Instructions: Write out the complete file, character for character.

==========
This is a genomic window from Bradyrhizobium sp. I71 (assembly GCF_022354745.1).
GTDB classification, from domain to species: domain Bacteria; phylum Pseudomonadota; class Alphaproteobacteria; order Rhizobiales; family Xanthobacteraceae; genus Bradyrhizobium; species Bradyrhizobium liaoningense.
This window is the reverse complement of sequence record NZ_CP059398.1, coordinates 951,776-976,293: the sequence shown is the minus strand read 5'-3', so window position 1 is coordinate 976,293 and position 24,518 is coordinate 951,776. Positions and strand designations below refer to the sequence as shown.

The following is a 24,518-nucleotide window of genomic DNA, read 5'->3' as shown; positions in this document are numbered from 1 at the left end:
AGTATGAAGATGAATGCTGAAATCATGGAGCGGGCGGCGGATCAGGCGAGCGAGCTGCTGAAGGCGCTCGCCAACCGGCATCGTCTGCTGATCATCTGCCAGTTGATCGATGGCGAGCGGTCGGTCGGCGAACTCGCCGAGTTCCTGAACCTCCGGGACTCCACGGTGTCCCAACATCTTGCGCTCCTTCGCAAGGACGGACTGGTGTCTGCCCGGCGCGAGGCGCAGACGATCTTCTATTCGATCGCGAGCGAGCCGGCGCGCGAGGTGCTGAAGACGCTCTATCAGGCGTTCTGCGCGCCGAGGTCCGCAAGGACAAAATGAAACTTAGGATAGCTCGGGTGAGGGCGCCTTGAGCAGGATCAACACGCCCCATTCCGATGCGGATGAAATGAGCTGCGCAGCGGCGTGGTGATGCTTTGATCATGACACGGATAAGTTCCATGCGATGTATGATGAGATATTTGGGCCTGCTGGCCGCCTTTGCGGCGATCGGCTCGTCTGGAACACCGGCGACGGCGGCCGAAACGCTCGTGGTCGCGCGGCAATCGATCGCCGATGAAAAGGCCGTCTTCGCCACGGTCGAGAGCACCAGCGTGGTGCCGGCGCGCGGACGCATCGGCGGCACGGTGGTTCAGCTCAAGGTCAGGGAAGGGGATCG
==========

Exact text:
This is a genomic window from Bradyrhizobium sp. I71 (assembly GCF_022354745.1).
GTDB classification, from domain to species: domain Bacteria; phylum Pseudomonadota; class Alphaproteobacteria; order Rhizobiales; family Xanthobacteraceae; genus Bradyrhizobium; species Bradyrhizobium liaoningense.
This window is the reverse complement of sequence record NZ_CP059398.1, coordinates 951,776-976,293: the sequence shown is the minus strand read 5'-3', so window position 1 is coordinate 976,293 and position 24,518 is coordinate 951,776. Positions and strand designations below refer to the sequence as shown.

The following is a 24,518-nucleotide window of genomic DNA, read 5'->3' as shown; positions in this document are numbered from 1 at the left end:
AGTATGAAGATGAATGCTGAAATCATGGAGCGGGCGGCGGATCAGGCGAGCGAGCTGCTGAAGGCGCTCGCCAACCGGCATCGTCTGCTGATCATCTGCCAGTTGATCGATGGCGAGCGGTCGGTCGGCGAACTCGCCGAGTTCCTGAACCTCCGGGACTCCACGGTGTCCCAACATCTTGCGCTCCTTCGCAAGGACGGACTGGTGTCTGCCCGGCGCGAGGCGCAGACGATCTTCTATTCGATCGCGAGCGAGCCGGCGCGCGAGGTGCTGAAGACGCTCTATCAGGCGTTCTGCGCGCCGAGGTCCGCAAGGACAAAATGAAACTTAGGATAGCTCGGGTGAGGGCGCCTTGAGCAGGATCAACACGCCCCATTCCGATGCGGATGAAATGAGCTGCGCAGCGGCGTGGTGATGCTTTGATCATGACACGGATAAGTTCCATGCGATGTATGATGAGATATTTGGGCCTGCTGGCCGCCTTTGCGGCGATCGGCTCGTCTGGAACACCGGCGACGGCGGCCGAAACGCTCGTGGTCGCGCGGCAATCGATCGCCGATGAAAAGGCCGTCTTCGCCACGGTCGAGAGCACCAGCGTGGTGCCGGCGCGCGGACGCATCGGCGGCACGGTGGTTCAGCTCAAGGTCAGGGAAGGGGATCG